White Zimbabwean farmers return to the land as tenants of black beneficiaries


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Nearly two decades after Robert Mugabe began his purge of white Zimbabwean farmers, hundreds are returning to the land as tenants of the black beneficiaries of his land seizures.

It may not be the triumphant return some had yearned for, but in central Zimbabwe’s three main crop-growing provinces, as many as 800 white farmers are once again tilling the soil.

The influx has been discreet, even furtive, a cause for discomfort on both sides of the racial divide.

For supporters of Mugabe, who died three months ago at the age of 95, it represents a realisation of his worst fears.

His land grab may have unleashed economic devastation – reducing Zimbabwe to beggary and taking millions of its citizens to the brink of starvation – but he could always blame the wretchedness of his people on the West, with its sanctions and neocolonial skulduggery.

Yet it was harder to blame outside forces if the black recipients of the land, many bigwigs in the ZANU-PF party, leased it back to the whites.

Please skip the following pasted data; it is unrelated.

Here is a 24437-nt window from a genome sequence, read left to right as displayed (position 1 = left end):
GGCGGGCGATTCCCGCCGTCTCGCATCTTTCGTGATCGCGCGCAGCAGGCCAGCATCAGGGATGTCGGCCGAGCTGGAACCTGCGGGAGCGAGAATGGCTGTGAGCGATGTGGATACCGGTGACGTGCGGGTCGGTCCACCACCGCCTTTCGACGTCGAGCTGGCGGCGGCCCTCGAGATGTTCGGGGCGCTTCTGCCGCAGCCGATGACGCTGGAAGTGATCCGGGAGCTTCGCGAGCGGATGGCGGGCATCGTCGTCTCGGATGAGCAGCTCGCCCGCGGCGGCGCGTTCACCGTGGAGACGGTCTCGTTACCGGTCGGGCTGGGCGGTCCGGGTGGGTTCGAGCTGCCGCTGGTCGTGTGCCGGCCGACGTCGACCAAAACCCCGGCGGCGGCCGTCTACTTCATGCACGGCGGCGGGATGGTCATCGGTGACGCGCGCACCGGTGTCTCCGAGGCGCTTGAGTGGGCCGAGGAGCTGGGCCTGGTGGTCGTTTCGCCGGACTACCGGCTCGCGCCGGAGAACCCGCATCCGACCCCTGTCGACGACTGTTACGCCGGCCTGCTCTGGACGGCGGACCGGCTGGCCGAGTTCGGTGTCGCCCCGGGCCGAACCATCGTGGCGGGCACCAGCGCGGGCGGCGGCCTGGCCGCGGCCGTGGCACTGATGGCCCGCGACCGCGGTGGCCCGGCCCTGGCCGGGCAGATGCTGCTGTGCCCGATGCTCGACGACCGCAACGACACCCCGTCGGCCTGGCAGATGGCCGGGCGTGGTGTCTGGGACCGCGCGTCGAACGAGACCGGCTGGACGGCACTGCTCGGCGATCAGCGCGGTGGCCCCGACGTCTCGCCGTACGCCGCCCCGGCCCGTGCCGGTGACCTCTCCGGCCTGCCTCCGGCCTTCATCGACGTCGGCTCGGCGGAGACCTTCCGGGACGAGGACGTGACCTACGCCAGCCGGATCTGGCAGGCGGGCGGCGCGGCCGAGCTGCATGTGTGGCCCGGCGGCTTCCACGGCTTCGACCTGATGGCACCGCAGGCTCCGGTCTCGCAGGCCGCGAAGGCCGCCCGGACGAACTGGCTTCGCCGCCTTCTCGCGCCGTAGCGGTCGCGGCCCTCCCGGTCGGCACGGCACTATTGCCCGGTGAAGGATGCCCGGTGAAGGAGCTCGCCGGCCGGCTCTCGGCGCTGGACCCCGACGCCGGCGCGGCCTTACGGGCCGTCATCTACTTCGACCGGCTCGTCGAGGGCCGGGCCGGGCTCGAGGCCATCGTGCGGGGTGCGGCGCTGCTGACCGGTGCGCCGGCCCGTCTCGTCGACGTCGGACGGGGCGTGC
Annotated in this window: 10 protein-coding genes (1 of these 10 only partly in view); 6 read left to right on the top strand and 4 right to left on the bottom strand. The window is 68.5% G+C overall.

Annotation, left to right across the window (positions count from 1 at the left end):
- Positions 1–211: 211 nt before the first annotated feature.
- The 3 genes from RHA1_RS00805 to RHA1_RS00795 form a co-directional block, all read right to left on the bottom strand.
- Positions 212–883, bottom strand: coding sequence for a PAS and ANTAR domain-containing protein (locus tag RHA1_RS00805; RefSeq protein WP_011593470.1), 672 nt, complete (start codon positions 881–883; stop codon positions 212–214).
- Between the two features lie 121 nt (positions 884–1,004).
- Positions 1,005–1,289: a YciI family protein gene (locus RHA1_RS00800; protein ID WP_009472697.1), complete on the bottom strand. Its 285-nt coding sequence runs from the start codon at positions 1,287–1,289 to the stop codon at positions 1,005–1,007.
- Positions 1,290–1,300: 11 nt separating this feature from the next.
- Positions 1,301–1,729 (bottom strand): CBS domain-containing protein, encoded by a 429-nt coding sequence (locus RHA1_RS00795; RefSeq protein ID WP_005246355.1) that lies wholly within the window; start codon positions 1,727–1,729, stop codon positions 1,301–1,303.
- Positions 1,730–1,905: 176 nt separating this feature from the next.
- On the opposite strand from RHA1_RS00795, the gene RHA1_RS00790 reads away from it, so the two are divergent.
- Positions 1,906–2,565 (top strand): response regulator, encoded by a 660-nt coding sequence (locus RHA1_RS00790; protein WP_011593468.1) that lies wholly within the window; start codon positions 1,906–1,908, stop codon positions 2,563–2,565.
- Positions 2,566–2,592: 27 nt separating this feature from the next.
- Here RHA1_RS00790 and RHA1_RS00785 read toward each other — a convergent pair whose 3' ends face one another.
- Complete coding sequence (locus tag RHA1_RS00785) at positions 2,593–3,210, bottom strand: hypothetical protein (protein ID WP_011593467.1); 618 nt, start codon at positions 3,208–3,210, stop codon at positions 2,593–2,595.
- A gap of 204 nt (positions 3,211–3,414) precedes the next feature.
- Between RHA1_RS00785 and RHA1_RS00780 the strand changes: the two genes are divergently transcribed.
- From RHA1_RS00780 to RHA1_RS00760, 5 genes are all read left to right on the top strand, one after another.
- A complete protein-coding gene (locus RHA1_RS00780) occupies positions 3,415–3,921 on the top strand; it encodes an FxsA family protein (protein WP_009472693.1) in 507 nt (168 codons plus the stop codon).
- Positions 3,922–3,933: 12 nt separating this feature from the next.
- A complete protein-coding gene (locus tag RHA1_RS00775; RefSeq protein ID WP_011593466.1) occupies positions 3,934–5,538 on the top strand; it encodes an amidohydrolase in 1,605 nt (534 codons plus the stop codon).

For Mugabe, it would represent a colossal admission of failure, an acknowledgement that black Zimbabweans could not do the job.

He repeatedly urged them to resist the temptation. But his administration did little to help those with no education in modern agricultural techniques – who often acquired the highly mechanised farms not because of their agricultural expertise but through their political connections – to take on sophisticated farms.

As the economy contracted, there was no cash from the state’s land bank for “new” farmers to finance their crops or pay workers they inherited.

Commercial banks would not give them loans as there was no security, land confiscated from whites was nationalised. Title deeds were no longer recognised.

White farmers secretly started leasing their land back, and about 200 white farmers had never been evicted but were left tiny pieces of their original holdings.

But after he was ousted in a coup two years ago, the tide could no longer be stemmed. Much of Zimbabwe’s best commercial farmland lay derelict, and the returns began.

Some of the “new” white farmers were children when their parents were often violently forced off the land. They are reluctant to speak openly.

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The Insider

The Insider is a political and business bulletin about Zimbabwe, edited by Charles Rukuni. Founded in 1990, it was a printed 12-page subscription only newsletter until 2003 when Zimbabwe's hyper-inflation made it impossible to continue printing.

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